How to innovate – part one: combine tasks

A suitcase with a built-in scale, a watch that measures your heart rate or a toilet that medically analyses your stool. These are only a few examples of the many products and services that combine tasks. 

In this short blog series, I will share some of the most powerful thinking techniques to develop new products and services. In this first article: the combining-technique. 

How to combine tasks

Usually, you want a well-defined problem before you start generating ideas. Sometimes, however, it pays off to simply look for opportunities. After all, there is always a better way.

Step 1. List all elements of your subject

Make a list of all the parts that form your product, process or problem. These can be internal parts like a button, a sensor or a screen, but also external parts like the user, a gas station or a wall socket. List all internal and external elements. 

Step 2. Select one element and give it a new task

Pick one listed element and assign it the task currently linked to another element. 

There are three ways to do this:

1. Make an external part take over the task of an internal part

Example: a hand-crank flashlight. The flashlight is one with the user. An internal part (the battery) has been replaced by an external part (the squeezing movement of the user).

2. Make an internal part take over the task of another internal part

Example: the Copenhagen Wheel, an electric motor and bicycle wheel combined.

3. Make an internal part take over the task of an external part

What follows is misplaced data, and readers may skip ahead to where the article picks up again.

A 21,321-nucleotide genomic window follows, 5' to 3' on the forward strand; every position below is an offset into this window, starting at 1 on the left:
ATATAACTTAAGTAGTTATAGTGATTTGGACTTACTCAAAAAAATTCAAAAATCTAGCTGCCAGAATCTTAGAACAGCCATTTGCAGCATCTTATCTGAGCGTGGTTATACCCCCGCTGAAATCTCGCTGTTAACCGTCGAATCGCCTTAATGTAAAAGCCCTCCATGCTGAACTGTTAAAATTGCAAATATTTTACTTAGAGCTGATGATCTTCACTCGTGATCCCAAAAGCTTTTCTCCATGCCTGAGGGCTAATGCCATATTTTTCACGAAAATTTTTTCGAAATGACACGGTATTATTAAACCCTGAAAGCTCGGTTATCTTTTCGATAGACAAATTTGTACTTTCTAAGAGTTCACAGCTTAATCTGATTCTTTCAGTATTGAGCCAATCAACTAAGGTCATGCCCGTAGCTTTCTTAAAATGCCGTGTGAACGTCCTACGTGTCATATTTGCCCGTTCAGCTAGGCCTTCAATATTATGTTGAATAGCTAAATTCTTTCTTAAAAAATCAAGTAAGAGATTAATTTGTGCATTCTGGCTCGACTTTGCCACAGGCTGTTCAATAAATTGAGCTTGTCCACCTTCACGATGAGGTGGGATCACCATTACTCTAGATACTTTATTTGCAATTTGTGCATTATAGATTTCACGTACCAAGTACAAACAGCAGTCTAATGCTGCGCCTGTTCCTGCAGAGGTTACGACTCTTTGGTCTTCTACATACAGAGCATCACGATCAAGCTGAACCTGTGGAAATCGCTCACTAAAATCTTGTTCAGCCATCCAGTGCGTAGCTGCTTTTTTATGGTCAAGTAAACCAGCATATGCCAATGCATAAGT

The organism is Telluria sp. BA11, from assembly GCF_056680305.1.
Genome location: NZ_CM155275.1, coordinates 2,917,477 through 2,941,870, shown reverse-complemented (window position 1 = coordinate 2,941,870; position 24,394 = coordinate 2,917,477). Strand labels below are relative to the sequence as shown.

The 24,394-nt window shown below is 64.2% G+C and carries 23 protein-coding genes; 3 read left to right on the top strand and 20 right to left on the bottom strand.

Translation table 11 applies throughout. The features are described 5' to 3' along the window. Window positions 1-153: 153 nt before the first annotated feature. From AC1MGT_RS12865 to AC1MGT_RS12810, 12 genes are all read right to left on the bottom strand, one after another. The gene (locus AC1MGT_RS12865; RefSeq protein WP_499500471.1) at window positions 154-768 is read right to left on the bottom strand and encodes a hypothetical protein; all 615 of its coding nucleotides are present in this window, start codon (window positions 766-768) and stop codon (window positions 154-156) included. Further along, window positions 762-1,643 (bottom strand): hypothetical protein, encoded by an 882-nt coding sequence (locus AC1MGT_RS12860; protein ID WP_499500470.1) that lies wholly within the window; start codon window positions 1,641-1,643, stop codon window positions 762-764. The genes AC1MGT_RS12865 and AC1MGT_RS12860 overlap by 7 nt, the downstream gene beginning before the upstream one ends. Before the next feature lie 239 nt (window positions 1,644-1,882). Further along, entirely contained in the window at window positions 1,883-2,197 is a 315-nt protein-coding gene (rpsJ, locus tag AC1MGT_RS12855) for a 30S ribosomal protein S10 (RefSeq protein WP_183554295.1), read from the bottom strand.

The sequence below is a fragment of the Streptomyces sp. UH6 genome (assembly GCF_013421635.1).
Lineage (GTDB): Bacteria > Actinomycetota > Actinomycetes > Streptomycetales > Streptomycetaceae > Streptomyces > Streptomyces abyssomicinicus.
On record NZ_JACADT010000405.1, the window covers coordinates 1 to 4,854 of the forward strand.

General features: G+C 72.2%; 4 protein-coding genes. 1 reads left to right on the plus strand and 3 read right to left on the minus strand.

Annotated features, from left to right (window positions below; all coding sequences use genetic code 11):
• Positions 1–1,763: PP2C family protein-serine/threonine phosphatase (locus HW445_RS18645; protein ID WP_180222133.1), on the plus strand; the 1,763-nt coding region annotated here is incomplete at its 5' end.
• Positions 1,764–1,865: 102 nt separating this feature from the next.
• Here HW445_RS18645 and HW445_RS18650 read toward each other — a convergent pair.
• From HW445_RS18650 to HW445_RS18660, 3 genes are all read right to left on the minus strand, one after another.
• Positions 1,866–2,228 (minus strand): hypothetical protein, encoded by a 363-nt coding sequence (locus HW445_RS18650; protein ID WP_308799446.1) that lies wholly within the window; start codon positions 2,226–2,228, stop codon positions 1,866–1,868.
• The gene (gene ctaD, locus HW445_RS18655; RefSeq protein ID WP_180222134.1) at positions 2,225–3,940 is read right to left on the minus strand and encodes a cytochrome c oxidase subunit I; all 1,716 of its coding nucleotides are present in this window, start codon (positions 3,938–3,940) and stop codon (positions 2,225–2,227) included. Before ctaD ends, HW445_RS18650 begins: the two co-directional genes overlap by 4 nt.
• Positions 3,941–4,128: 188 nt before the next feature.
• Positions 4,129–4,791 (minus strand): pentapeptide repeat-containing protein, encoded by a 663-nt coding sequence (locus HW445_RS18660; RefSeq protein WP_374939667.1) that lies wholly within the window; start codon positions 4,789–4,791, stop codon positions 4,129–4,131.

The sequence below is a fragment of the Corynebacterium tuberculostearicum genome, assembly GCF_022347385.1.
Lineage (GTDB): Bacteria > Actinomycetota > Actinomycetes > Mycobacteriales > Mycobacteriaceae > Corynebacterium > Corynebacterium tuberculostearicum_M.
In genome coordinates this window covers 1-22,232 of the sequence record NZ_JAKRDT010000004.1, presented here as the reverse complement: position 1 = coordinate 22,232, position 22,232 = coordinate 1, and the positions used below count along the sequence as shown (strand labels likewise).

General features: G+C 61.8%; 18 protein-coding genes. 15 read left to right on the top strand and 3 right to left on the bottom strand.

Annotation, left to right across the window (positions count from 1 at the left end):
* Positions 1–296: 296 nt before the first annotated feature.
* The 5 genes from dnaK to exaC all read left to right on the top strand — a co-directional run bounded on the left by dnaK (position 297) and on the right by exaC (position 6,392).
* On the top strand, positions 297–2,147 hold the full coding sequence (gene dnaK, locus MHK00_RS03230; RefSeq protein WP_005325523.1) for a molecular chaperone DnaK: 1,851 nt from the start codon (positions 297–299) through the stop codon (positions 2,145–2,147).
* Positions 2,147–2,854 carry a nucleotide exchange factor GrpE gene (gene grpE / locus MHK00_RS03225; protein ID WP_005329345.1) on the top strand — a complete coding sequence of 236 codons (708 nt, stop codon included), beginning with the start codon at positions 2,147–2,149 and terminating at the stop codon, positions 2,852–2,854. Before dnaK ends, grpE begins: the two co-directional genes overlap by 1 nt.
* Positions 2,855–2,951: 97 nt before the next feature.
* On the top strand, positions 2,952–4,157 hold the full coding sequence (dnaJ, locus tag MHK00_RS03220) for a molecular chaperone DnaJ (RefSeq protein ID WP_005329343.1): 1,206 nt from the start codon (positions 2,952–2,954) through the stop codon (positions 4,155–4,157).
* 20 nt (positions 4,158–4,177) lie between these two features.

Example: the Spinwood garden-bench that can transform into a picnic table. The bench can still be used to sit on, but now also fulfils the task of a table.

Step 3. Visualise what it would look like

Imagine how the new situation could look, no matter how strange it may seem. Sketch your solution to get a better understanding of what might or might not work.

Step 4. Identify potential user-needs 

Ask yourself: what might be the benefits of this? Who would be interested in this? In which situations would this be useful? How could this help me to solve a problem? 

Have you discovered value? Great! Proceed to step 5.

Can’t you see any benefits to your crazy new idea? Don’t worry. Simply choose a different element and follow the previous steps again. 

Step 5. Develop the idea and find a way to make it work

How can you make your idea a reality? Can you implement the idea directly? Or does the idea need to be tweaked. If your idea isn’t feasible in its current form, are there ways to simplify it or make it easier to build? 


Innovative examples of combined tasks: 

 Tattoo artist + skin cancer check

Door handle + hand sanitiser

Lamp + Speaker




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